I’m in my camp chair with a thermos cup of coffee.
The sunlight peeks through the tops of the ponderosa pines. I sip the coffee and watch Spike as he investigates the mossy tree trunks and abundant ferns. Bridget lies at my feet. What a lovely camp this is! So very Oregon!
Chipmunks decide it’s playtime.
Spike dashes after one, then another, and another, until he realizes he’s no match for these little creatures that can climb up a fifty-foot tree. He looks kind of pathetic standing at the trunk looking up.
“Oh Spikey-boy. You gave it a good try,” I comfort him as he lies down again by my chair.
“Well, guys, today we’ll hike the trail along the river and see the other two waterfalls.”
I’m contentedly finishing up my coffee, contemplating the pleasant day ahead, when a particularly chatty chipmunk has the cojones to venture really close to where we’re sitting.
Spike, of course, can’t resist the challenge and sprints after it. This time Bridget joins in the chase. She doesn’t get very far. With a yip of pain, she spins and hits the dirt. “Oh no!Bridget!”
I jump up and run to her aid.
Immediately checking her paw, I determine the paw is fine but not her back leg. I stand her up and she hikes up her leg, not wanting to put pressure on it. What a sad sight she is, hobbling about on three legs. “Well, honey. It looks like you pulled a muscle or sprained something.”
This changes our plans.
Since we can’t hike the river, we might as well hit the road. That way, Bridget will sleep all morning and we can move further west, closer to Eugene and the coast. Bridget doesn’t seem to be in any pain, unless her leg is touched, so I give her a baby aspirin for good measure and put her up on the PTV’s bench seat. Spike jumps in after her. I pack us up and away we go to our next camp!
Driving along I ruminate on how one’s life can change in an instant.
That’s when I see a woman run across the road at the crest of a hill. She waves her arms frantically, obviously to warn drivers in both directions. I slow down and what I see makes my heart sink. Some poor guy is lying in the road on his side, not moving. His motorcycle lies across the double lines about thirty feet away from him. Pieces of glass and metal are scattered all around.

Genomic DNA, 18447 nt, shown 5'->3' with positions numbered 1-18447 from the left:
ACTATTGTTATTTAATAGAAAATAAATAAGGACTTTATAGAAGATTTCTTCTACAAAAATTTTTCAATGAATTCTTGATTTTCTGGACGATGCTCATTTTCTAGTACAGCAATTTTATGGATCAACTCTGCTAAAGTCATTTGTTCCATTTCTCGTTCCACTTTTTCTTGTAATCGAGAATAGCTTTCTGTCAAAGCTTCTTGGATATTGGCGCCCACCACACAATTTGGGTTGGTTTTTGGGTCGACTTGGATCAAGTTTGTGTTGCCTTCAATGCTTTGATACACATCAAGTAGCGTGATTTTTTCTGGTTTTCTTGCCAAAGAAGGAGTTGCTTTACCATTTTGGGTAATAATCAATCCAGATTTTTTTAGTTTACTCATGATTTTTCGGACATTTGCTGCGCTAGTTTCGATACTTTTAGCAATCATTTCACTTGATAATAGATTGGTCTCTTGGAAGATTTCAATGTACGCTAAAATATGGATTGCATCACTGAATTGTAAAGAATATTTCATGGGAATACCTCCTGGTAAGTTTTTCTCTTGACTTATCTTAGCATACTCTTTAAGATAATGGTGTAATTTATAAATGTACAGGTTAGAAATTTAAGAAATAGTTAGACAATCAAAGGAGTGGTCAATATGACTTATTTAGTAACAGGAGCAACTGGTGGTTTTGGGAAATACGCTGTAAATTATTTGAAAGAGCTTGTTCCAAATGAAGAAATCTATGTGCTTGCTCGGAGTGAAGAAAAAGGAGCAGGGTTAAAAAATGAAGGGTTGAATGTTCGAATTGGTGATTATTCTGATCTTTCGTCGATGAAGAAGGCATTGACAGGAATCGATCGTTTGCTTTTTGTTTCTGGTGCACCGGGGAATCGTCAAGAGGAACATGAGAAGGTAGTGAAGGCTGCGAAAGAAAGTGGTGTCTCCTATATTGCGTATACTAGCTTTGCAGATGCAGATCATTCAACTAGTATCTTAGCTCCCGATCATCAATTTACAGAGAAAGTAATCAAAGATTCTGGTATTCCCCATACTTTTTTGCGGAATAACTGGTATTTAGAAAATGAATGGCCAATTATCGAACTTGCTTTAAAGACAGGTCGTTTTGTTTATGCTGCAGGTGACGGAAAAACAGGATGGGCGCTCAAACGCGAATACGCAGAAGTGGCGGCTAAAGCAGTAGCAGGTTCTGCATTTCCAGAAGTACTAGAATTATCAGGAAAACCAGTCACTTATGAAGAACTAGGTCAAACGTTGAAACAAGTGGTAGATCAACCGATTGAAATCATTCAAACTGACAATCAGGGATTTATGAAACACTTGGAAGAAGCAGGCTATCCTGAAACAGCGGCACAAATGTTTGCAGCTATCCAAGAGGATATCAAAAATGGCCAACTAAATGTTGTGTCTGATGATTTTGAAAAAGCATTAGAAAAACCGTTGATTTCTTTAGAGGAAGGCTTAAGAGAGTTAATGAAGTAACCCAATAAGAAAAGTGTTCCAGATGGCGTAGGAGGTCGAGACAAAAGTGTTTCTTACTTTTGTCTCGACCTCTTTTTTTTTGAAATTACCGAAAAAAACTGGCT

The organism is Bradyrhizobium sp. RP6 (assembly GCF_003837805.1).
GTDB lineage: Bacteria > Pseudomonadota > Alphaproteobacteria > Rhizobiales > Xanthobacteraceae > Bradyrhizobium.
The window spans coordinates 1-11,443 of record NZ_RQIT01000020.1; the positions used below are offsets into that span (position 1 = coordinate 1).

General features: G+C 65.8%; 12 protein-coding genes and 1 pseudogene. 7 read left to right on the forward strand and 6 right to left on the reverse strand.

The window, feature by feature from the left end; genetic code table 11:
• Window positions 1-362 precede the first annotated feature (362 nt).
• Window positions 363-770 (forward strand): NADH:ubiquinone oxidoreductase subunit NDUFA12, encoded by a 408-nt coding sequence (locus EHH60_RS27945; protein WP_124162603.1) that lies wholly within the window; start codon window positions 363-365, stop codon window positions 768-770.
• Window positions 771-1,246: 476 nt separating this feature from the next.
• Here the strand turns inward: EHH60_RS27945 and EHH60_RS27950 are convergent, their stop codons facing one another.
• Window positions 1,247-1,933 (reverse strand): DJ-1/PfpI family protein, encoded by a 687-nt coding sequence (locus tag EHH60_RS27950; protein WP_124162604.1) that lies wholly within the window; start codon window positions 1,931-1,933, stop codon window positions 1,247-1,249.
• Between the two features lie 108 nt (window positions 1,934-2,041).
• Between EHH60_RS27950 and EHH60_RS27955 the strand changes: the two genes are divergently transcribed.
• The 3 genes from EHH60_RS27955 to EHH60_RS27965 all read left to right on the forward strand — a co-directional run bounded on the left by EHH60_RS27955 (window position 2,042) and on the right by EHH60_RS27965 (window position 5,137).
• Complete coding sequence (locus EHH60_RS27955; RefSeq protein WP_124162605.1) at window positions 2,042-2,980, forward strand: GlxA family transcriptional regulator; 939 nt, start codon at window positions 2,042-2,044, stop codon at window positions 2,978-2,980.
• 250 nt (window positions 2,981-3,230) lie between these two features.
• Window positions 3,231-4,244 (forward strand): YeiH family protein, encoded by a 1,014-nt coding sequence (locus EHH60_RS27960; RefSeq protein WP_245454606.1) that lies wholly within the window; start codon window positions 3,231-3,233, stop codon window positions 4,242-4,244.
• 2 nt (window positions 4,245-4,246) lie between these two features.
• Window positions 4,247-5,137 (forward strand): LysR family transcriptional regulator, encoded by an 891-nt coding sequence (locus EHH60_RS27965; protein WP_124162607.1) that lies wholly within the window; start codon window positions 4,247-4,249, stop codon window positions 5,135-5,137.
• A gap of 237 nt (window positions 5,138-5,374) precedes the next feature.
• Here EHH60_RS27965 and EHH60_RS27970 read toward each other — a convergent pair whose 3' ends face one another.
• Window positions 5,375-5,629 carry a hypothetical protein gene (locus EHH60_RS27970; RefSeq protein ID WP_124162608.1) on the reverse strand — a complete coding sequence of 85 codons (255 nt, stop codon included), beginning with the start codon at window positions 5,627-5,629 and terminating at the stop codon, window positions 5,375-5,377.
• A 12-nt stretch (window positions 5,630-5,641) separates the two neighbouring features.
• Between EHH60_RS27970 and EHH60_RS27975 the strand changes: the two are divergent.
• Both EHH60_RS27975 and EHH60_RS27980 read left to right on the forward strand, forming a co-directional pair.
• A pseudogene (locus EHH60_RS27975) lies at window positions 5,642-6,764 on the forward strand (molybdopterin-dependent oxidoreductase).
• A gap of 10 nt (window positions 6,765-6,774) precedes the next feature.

I look back at the man as we pass by.
Oh, dear God, no helmet. Three people run frantically toward the man on the pavement. Knowing there’s nothing I can add to help, I keep going. His life has been changed in an instant. If he’s still alive. I say a little prayer that he survives and has the strength to endure a sure-to-be painful recovery.
An awareness of the struggles and tragedies of others makes our happy life on the road all the more precious.
We arrive at another riverside camp called McKenzie Bridge (National Forest: $16 a night, $8 with Senior Pass). I twirl around in our campsite, looking up at the incredibly tall trees and the sunlight filtering through their branches. “This is beautiful! What a place! I LOVE this!” Before setting up camp, I walk with Bridget in my arms and Spike padding behind me, down our campsite’s path to the river. [slideshow]
Our lives may change in an instant. So live the life of your dreams as soon as you can make it happen!
Canine Corner: “My Injury” by Bridget
Spike, of course, is his usual, inconsiderate self. When rvsue says, “Spike, Bridget can’t go for a walk,” he gets all mad and barks real loud and hops up and down, so we have to go anyway. I let rvsue know when I’m too tired to go any further. I sit down in the road. Then she picks me up and carries me. I like that. I better not put my leg down any time soon. Just to be on the safe side.
Note from rvsue… Bridget is fine. As Spike says, “Bridget’s gonna’ milk this for all it’s worth. What a baby.”